James Hohman testifying on film incentives.
In 2009, Michigan legislators voted on a near-unanimous basis (one Republican dissented) to start offering film producers tax money if they would shoot their movies in Michigan. The program was costly — annual subsidies exceeded $100 million a year. Thankfully, legislators are reconsidering this program and on March 11, the Michigan House voted to end the state’s film incentives on a 58-51 vote.
Film incentives are ineffective. The case against them has been around at least since 1850 when Frederic Bastiat wrote about what is seen and what is not seen. If you break a homeowner’s windows, you would see all the economic activity from having to replace them. This is great for the glazier, but bad for the homeowner and bad for prosperity.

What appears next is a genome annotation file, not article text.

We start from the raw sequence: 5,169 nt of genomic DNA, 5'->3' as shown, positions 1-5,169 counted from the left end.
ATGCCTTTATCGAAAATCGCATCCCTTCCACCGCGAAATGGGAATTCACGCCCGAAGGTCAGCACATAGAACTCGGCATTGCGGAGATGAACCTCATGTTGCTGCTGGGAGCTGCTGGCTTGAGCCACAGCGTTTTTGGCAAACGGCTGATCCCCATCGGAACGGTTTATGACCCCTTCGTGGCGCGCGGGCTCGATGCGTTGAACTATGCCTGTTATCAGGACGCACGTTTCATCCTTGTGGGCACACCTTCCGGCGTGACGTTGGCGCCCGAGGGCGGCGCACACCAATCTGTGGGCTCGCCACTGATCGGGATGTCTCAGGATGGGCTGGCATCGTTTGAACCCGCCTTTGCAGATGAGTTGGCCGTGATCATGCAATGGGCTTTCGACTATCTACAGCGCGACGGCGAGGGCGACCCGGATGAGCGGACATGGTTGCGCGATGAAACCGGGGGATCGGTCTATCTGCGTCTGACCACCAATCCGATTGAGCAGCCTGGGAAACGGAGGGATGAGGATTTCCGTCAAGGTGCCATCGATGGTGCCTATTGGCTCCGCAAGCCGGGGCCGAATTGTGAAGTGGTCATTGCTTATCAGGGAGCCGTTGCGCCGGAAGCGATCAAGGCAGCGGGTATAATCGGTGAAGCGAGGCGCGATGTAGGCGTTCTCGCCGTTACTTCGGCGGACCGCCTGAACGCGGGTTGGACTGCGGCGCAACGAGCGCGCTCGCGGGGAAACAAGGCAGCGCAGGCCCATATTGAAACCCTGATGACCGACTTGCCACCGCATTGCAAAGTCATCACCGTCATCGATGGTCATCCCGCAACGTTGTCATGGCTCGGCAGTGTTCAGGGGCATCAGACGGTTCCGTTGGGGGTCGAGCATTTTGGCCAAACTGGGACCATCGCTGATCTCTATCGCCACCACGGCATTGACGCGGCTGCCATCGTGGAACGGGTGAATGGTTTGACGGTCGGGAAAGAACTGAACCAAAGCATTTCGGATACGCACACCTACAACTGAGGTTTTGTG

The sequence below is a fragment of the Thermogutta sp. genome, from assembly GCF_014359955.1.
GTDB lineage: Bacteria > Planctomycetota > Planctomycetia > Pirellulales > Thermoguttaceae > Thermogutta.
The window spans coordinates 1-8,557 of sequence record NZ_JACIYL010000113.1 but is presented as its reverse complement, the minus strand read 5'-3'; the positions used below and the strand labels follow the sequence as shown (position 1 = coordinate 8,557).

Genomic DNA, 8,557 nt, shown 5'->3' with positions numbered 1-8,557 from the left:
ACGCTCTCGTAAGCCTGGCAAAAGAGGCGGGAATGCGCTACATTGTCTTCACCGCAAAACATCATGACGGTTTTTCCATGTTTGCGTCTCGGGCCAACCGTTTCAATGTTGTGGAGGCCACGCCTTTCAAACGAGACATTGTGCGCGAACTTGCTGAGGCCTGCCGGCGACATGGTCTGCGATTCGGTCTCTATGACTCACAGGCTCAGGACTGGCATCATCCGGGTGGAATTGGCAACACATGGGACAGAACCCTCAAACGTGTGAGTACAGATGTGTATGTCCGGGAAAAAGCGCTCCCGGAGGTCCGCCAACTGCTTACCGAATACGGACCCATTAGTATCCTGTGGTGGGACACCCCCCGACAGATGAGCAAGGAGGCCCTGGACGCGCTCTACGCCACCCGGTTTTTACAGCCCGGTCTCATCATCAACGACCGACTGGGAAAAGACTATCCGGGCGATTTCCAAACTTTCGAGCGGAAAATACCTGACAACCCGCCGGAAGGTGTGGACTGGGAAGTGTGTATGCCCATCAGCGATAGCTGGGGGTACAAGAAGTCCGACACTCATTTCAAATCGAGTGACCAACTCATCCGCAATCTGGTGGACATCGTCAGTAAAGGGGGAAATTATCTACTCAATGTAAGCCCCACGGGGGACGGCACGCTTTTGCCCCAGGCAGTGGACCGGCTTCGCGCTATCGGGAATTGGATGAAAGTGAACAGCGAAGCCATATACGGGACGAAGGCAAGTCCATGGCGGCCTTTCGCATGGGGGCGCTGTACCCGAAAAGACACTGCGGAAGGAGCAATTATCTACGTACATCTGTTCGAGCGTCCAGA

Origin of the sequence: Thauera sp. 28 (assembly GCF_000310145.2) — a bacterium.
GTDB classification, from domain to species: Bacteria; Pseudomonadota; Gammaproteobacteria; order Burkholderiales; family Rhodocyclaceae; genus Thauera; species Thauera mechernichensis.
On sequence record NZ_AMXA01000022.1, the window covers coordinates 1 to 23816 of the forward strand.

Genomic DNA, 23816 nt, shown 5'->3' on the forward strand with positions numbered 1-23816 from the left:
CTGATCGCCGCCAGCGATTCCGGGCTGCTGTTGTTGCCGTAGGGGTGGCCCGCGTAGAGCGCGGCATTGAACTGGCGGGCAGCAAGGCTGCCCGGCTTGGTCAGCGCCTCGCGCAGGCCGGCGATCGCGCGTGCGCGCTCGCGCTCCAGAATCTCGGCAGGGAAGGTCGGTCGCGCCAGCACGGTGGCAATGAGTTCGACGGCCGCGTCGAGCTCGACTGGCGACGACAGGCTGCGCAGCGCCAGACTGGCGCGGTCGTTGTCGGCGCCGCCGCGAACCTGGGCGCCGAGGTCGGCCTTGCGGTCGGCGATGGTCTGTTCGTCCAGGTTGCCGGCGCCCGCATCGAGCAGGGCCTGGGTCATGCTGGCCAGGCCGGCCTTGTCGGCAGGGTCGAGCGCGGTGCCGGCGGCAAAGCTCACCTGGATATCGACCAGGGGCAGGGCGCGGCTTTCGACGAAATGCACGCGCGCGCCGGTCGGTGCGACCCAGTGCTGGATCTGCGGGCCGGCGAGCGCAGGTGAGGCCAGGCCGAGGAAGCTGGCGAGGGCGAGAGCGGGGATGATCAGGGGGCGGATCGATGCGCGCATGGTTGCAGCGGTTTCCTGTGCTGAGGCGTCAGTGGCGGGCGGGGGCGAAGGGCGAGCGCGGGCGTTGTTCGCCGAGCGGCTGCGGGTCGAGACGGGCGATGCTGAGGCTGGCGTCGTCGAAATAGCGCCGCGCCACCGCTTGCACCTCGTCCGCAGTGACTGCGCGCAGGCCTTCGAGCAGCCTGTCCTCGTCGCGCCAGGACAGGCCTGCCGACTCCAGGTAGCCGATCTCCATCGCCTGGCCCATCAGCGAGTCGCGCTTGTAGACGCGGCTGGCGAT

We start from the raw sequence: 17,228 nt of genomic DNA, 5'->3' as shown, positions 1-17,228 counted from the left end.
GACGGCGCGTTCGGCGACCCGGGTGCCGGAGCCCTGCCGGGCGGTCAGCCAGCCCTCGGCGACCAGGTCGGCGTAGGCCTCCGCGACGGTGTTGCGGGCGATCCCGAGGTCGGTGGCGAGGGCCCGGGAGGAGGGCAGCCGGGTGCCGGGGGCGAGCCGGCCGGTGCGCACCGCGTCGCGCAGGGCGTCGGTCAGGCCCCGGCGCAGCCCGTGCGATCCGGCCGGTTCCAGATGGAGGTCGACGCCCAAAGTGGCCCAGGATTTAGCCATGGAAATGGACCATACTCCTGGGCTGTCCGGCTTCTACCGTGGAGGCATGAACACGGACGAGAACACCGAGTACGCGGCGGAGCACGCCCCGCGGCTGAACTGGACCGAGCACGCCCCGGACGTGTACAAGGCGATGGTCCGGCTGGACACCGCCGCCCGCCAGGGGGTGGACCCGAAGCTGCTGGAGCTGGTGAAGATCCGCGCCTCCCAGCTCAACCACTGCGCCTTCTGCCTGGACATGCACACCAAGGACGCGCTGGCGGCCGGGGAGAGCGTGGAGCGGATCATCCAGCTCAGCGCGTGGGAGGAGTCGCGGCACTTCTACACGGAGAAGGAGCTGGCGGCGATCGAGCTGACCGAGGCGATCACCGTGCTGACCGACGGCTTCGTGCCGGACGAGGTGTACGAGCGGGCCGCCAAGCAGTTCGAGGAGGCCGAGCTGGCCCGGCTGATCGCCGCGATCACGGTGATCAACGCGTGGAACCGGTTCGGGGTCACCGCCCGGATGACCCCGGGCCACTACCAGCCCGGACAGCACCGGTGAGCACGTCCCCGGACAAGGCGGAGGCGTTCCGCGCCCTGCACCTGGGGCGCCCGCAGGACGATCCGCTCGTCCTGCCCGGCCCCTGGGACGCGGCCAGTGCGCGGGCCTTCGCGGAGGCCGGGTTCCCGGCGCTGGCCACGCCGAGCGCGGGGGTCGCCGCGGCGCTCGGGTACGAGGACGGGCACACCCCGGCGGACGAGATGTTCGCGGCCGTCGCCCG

Taking money from Michigan taxpayers to give to movie producers is the same idea. Taxpayers might not have a broken window that they have to repair, but they are still paying for film production.
I was given the opportunity to present on this issue and shared this insight as well as some of our other findings.
Despite the $500 million that taxpayers have devoted to this program, the state has slightly fewer film jobs than when it began. The Wall Street Journal took note of that research and included it in a recent editorial opining against these programs.
After my testimony, a number of people on the receiving end of the spending testified — in-state producers, film crew members for the Batman vs. Superman movie and others.
It seemed like the committee chairman Jeff Farrington (R—Utica) was sympathetic to the point. After one of the beneficiaries shared his story, Farrington remarked, “Everyone loves free money.”
As the House vote indicated, the money is not free — it comes out of taxpayer pockets. It’s good to see that there is serious attention given to ending the program.